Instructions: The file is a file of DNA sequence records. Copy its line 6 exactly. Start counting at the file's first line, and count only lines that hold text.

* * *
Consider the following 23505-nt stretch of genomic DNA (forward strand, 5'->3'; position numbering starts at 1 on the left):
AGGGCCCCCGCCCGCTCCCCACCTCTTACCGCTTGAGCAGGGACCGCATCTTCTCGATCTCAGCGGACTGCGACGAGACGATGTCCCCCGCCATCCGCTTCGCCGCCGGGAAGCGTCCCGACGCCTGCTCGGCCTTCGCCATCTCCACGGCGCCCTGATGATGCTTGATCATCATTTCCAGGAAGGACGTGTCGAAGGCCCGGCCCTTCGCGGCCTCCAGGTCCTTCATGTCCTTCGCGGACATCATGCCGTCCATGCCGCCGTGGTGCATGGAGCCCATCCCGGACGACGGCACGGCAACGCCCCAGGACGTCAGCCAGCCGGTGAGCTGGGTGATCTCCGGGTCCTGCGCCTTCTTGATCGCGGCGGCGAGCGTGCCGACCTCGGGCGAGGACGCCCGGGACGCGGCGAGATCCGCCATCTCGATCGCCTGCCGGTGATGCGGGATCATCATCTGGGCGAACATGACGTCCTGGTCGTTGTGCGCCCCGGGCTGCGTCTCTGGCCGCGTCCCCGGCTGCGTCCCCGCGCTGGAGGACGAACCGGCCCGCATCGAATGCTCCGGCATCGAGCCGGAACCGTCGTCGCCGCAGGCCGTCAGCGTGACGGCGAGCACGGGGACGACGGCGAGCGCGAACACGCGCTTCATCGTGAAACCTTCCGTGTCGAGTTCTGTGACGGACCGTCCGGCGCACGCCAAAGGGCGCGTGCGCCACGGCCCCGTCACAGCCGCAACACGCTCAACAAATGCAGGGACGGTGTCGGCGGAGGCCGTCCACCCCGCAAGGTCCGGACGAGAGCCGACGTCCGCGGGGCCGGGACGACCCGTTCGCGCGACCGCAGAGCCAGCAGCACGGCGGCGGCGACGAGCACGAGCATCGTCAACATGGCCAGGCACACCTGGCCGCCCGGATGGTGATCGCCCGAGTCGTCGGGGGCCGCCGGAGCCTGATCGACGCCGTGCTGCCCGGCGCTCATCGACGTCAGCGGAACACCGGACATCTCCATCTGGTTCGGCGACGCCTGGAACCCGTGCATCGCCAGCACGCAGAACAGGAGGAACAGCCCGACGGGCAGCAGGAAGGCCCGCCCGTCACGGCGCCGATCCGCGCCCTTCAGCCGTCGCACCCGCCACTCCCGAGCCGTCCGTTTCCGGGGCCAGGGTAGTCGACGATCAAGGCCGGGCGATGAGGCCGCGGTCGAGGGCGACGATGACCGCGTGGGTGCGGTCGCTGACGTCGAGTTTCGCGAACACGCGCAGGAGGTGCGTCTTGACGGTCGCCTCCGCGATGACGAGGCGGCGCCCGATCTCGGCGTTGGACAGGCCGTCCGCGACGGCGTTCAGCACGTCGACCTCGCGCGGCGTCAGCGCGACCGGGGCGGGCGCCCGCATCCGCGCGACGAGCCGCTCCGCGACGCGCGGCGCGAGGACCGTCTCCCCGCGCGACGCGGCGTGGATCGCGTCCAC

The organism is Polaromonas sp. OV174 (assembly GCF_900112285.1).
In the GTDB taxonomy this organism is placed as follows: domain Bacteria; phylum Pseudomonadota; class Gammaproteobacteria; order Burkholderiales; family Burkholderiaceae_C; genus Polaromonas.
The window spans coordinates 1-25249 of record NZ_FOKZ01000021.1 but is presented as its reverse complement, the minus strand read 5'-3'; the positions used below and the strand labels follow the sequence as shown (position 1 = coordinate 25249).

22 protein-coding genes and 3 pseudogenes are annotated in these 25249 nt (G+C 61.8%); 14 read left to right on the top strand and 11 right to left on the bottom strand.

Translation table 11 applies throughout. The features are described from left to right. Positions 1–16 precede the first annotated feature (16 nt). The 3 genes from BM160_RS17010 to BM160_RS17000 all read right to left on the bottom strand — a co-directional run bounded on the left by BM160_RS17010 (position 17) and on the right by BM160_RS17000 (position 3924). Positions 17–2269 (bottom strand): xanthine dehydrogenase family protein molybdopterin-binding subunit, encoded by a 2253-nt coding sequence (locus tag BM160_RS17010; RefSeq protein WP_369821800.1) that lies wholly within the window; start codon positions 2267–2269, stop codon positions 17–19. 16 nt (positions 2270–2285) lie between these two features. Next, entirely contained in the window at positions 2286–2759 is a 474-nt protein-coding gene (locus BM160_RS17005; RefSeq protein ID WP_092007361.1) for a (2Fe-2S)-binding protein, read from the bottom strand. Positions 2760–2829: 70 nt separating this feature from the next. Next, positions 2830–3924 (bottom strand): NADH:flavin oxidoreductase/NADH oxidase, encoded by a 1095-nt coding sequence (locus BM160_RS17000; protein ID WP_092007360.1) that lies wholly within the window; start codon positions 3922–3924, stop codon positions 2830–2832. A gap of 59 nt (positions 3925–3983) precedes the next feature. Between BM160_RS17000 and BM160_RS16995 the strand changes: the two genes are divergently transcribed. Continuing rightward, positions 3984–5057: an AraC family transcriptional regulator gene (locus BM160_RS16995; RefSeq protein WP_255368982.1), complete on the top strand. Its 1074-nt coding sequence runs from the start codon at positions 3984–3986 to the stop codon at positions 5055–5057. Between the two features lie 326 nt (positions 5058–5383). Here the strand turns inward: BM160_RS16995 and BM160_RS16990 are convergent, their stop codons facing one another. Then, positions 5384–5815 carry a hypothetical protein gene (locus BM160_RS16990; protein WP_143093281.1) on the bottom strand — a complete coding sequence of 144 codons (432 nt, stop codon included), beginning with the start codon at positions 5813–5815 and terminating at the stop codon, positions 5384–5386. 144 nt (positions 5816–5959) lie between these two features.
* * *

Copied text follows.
22 protein-coding genes and 3 pseudogenes are annotated in these 25249 nt (G+C 61.8%); 14 read left to right on the top strand and 11 right to left on the bottom strand.